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623 posts

Ultimate Geek
+1 received by user: 4


  Reply # 571745 21-Jan-2012 20:59 Send private message

nakedmolerat: will they return our personal files on megaupload??? goodness sake this is not fair for law-abiding users


You must be a pirate then Tongue Out  Shows why SOPA shouldnt be allowed through doesnt it.  Can just see servers being taken down that have hundreds of virtualhosts due to one account, and with it, hundreds of legit users loosing their website in the process.

3138 posts

Uber Geek
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  Reply # 571767 21-Jan-2012 22:19 Send private message

this shows how dangerous it is to rely on 'cloud' storage





BDFL
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  Reply # 571775 21-Jan-2012 22:34 Send private message

nakedmolerat: this shows how dangerous it is to rely on 'cloud' storage


This is a statement with no support at all - unless you forgot to add a "joke" icon. One thing is having data stored with Microsoft, Amazon, Google. Another thing is having data stored in a web site known to host pirated content.

 




3578 posts

Uber Geek
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  Reply # 571776 21-Jan-2012 22:40 Send private message

freitasm:
nakedmolerat: this shows how dangerous it is to rely on 'cloud' storage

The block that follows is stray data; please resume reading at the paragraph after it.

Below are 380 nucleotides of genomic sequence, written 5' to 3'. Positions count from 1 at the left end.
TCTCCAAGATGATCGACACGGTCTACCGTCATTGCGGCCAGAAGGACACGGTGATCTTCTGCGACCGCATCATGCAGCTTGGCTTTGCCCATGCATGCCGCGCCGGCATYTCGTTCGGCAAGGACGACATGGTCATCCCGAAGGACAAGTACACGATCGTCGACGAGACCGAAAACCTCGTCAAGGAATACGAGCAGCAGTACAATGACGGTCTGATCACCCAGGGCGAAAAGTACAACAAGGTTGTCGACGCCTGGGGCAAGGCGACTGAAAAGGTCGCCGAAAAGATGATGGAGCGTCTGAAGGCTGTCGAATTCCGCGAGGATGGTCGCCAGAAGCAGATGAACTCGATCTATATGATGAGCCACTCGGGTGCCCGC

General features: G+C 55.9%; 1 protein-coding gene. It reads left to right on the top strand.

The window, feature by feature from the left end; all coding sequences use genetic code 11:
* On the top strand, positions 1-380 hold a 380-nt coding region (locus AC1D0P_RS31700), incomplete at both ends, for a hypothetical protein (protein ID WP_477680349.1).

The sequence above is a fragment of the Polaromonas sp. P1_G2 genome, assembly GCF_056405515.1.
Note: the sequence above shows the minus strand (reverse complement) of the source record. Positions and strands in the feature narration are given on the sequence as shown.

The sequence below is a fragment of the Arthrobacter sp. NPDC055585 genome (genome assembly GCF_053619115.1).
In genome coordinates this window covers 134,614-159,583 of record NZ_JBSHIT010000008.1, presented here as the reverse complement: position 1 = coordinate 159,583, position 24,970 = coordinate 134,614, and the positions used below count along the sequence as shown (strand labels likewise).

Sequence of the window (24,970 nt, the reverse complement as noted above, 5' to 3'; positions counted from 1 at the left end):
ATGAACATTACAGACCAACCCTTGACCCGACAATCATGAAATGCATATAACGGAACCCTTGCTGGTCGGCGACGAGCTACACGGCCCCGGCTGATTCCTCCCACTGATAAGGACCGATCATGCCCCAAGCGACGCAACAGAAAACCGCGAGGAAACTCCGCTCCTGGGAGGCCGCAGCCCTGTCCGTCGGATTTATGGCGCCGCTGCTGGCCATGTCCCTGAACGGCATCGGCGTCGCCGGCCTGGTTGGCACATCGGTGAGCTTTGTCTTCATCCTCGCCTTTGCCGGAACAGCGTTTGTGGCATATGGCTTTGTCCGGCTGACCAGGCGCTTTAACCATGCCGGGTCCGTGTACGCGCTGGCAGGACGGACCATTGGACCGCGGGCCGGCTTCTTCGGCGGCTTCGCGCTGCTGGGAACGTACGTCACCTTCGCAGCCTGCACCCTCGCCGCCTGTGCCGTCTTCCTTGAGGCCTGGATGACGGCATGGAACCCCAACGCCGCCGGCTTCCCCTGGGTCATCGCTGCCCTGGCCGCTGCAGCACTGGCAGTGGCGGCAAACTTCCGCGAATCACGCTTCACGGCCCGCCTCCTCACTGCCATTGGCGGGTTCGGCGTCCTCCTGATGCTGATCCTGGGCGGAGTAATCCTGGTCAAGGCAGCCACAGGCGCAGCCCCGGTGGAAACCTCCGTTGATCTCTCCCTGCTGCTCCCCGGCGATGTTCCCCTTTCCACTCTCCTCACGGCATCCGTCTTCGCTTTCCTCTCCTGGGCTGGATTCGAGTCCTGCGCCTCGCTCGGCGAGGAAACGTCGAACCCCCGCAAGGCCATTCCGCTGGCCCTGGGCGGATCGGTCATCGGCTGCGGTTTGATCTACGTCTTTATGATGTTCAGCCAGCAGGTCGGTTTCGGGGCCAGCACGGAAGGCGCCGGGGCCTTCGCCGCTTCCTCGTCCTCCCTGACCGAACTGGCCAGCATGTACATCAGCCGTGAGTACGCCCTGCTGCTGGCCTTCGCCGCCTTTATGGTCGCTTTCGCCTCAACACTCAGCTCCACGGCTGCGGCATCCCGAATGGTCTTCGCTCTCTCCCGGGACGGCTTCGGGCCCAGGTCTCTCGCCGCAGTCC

This is a statement with no support at all - unless you forgot to add a "joke" icon. One thing is having data stored with Microsoft, Amazon, Google. Another thing is having data stored in a web site known to host pirated content.

 


+1




Mike

 Interesting. You're afraid of insects and women. Ladybugs must render you catatonic.

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  Reply # 571781 21-Jan-2012 22:55 Send private message

freitasm:
nakedmolerat: this shows how dangerous it is to rely on 'cloud' storage


This is a statement with no support at all - unless you forgot to add a "joke" icon. One thing is having data stored with Microsoft, Amazon, Google. Another thing is having data stored in a web site known to host pirated content.

 


what will stop these pirates/terrorists/criminals from using amazon, google or microsoft cloud storage to host the objected contents?





71 posts

Master Geek


  Reply # 571782 21-Jan-2012 23:06 Send private message

jpollock: Dude's toast.


Reckon.

I can't see anything in that YouTube clip. Says the URL is malformed.

2651 posts

Uber Geek
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Spark NZ

  Reply # 571792 22-Jan-2012 00:59 Send private message

mattwnz:
Laws haven't kept up with the changes in technology, even from just a few years ago. Also these big media companies have people in high up places, so have a lot of influence on the laws. I don't think they are loosing that much money at all, as their profits have risen year on year, and they have the chance to adapt and create a different experiences. Similar things happened when the motor vehicle came in. In 1865, any self propelled carriage on a British highway had to have a crew of three men. One had to walk in front of the carriage with a red flag to warn horse drawn vehicles of it's approach. That was done to protect an dying industry, but thankfully that didn't last.



I agree fully.